In December 2017, the Law Commission (“the Commission”) turned their attention to our Employment Law system following the notable comment of Lord Justice Briggs.

The Commission stated that the jurisdiction governing discrimination and Employment Law was an “awkward area” which lead to anomalies and restrictive boundaries within the Tribunal and Court justice system.

The Commission has since undertaken a thorough investigation and found that because of a lack of authority within the Tribunal, cases experienced delays and unnecessary complexities.

What is the Law Commission?

The Law Commission are a statutory independent body who conduct research and consultations with the view to make legal recommendations for Parliament to consider.

Their recommendations aim to ensure that the law is fair, modern, simple and accessible as well as striving to eliminate anomalies, revoke obsolete enactments and unify segregated legislation into a single statute.

On 29th April 2020, the Commission published the findings of their investigation.

It released their recommendations to seek to improve how employment law disputes are decided.

They propose the following;

  • Increasing the powers of the Employment Tribunals to enable them to rule on claims for breach of contract in the situation where an employee or worker continue to be employed under that contract.
    • Currently, an individual must have left the employer prior to bringing a claim.
  • Increase the time limit to bring any Employment Tribunal claim to six months and additionally giving tribunals the discretion to further extend time limits where they deem it to be “just and equitable”.
    • Currently, an individual has a three-month time limit to lodge a claim regarding employment law matters. There are some exceptions, although ordinarily a claim exceeding three months is assumed to be “out of time”.
  • Grant the Employment Tribunal the right to rule on breach of contract claims and grant damages of up to £100,000.00.
    • Currently, the Employment Tribunal is only able to award damages of up to £25,000.00 meaning that if a claim sought to recover damages exceeding this amount, but was still within the employment sector, they would have to pursue the claims both within the Employment Tribunal and County Court simultaneously.
  • Allow the Employment Tribunal to hear and handle Working Time Regulation breaches lodged by employees.
    • Currently, they hear some WTR claims although seemingly this is to increase their coverage and control on the matter.
  • Increase the Tribunals’ abilities to enforce the payment of damages/awards to ensure that post-judgment compensation is paid in a timely fashion.
    • Currently, the court is restricted with enforcing payment often meaning that the employee has a ruling in their favour but does not receive their compensation for some time. It has been acknowledged that the likelihood of delayed compensation is potentially a deterrent for claims to be lodged.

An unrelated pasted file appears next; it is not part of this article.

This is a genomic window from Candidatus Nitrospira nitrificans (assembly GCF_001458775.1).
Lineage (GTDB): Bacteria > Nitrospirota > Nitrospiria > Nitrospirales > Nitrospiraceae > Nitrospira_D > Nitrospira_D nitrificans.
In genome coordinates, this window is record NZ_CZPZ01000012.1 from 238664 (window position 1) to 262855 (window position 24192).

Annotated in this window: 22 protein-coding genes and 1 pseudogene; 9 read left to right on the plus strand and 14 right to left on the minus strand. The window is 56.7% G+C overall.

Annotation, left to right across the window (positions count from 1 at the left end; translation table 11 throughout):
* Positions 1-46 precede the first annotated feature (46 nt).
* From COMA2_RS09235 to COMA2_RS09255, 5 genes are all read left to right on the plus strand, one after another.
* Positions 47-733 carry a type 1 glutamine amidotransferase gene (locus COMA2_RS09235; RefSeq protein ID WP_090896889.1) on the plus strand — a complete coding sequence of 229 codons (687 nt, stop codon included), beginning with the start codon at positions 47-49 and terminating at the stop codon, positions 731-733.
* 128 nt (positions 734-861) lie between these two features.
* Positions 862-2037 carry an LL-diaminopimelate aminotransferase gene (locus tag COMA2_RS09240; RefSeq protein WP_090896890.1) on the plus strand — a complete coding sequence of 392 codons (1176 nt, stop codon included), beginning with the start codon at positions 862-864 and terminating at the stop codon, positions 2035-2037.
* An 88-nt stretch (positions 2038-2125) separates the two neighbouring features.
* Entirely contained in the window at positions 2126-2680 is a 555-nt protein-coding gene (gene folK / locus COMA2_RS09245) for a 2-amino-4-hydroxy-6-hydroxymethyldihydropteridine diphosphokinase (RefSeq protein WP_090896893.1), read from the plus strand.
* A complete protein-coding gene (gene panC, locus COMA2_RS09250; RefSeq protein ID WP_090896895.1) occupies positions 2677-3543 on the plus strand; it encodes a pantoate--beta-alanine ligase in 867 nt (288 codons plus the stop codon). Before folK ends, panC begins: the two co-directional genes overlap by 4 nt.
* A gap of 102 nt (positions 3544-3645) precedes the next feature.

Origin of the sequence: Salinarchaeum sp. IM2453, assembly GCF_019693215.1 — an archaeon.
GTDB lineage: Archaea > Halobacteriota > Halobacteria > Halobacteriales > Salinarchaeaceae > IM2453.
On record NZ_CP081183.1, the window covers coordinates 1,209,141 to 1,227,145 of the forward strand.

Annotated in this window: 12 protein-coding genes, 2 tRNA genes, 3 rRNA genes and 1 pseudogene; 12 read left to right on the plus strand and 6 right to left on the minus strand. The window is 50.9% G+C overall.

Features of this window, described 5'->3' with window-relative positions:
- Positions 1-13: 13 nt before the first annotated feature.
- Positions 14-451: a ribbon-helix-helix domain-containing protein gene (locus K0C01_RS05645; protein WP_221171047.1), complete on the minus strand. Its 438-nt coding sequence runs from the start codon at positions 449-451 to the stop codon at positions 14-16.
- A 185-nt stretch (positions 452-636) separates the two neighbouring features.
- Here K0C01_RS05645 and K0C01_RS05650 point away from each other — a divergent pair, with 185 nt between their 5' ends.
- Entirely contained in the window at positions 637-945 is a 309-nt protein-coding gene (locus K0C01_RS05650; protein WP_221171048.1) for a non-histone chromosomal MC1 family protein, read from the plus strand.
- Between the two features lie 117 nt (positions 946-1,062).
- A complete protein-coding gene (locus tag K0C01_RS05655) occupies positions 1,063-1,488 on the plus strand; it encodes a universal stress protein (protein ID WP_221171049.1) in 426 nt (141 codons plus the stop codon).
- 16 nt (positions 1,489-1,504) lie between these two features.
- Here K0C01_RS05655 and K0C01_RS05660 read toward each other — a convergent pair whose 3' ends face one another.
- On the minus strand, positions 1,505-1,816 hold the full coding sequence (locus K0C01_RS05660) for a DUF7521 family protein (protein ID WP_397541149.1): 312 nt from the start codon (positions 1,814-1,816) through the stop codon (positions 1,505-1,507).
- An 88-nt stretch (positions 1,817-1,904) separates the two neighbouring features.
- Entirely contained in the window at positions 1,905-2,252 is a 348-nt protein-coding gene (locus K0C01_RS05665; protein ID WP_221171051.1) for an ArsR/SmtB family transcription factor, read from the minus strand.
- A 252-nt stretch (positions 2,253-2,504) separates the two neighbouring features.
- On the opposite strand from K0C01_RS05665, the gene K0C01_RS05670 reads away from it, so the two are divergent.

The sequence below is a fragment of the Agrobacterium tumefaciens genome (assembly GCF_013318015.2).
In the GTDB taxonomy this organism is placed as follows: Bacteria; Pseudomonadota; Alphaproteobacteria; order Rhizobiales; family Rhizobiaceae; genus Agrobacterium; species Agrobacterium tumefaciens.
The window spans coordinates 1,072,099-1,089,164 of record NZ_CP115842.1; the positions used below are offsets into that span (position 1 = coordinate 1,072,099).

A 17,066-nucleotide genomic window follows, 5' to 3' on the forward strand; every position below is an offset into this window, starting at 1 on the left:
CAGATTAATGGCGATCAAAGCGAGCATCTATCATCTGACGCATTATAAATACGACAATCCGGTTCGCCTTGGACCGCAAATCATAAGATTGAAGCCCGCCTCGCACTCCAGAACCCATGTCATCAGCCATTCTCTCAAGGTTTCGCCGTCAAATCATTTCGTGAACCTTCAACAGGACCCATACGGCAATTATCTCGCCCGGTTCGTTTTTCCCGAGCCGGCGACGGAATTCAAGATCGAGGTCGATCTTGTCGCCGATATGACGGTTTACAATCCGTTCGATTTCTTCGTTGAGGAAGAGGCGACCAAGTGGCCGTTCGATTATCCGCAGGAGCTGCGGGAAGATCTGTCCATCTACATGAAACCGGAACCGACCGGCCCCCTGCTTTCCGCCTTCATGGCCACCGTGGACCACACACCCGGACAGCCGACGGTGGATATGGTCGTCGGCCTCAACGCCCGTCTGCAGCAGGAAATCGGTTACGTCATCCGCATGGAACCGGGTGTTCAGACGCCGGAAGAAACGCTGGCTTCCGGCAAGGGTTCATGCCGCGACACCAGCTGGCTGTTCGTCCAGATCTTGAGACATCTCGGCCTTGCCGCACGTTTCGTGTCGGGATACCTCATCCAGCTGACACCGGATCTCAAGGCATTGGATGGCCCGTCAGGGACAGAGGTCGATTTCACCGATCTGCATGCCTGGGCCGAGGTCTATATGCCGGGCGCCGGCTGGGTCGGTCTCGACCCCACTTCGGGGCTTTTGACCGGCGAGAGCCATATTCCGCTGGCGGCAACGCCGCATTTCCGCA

• Deploying employment Judges who have undertaken experience in rulings on discrimination claims, to sit in County Court to hear wider discrimination claims outside of the Employment Law sector.

The release of these recommendations coincides with the collective call of more than 20 of the UK’s Justice Bodies urging the Lord Chancellor to double and relax the time limitation for lodging a claim in the Employment Tribunal temporarily due to expected delays as an effect of the COVID 19 pandemic.

The Effects

At the time of this article, employees have three months to raise a claim and begin Employment Tribunal matters to contest the actions or decisions of their employer.

The employee ordinarily does not have the right to begin proceedings on a claim after the three months limit has surpassed, although there are exceptions.

For example, if there is the risk that the decision to dismiss an employee may raise concerns of potential unfair dismissal, if this has been left for three months, or more, the ability for the employee to bring a claim is deemed out of time (subject to ACAS conciliation, exceptions and extensions).

The other accumulative recommendations to increase the powers of the Tribunal will work on creating a quicker and more efficient claim handling system.

If the Tribunals can hear and settle a wider breadth of the cases independently, cases will avoid unnecessary added complexity of involving an additional justice body, the added costs of the additional resources and the expected delays incurred due to sections of the same claim running concurrently in differing courts.

The Commission’s recommendations have been made to further the protection available to the claimant (employees or workers).

This likely means that, if made, we may see an increase in claims lodged against employers, especially those ordinarily “out of time”, although the claims themselves should, in theory, run more efficiently without unnecessary complexities.

We expect to hear whether Parliament will implement any or all of the Commission’s recommendation soon.

We expect to hear in particular comments concerning the time limit extension, given the collective call made to the Lord Chancellor.

However, we are yet to discover whether this will be a temporary measure as the UK recovers from the COVID 19 pandemic, or whether this will be a permanent adjustment to the Employment Law system.

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About the author 

James Rowland

James is the Commercial Director at Neathouse Partners and regularly writes articles surrounding issues in HR & Employment Law. Outside of the office, James is a keen Cricketer, playing in the Cheshire League for Nantwich CC. He also loves going to watch his football team, Crewe Alexandra. Feel free to connect with James on LinkedIn.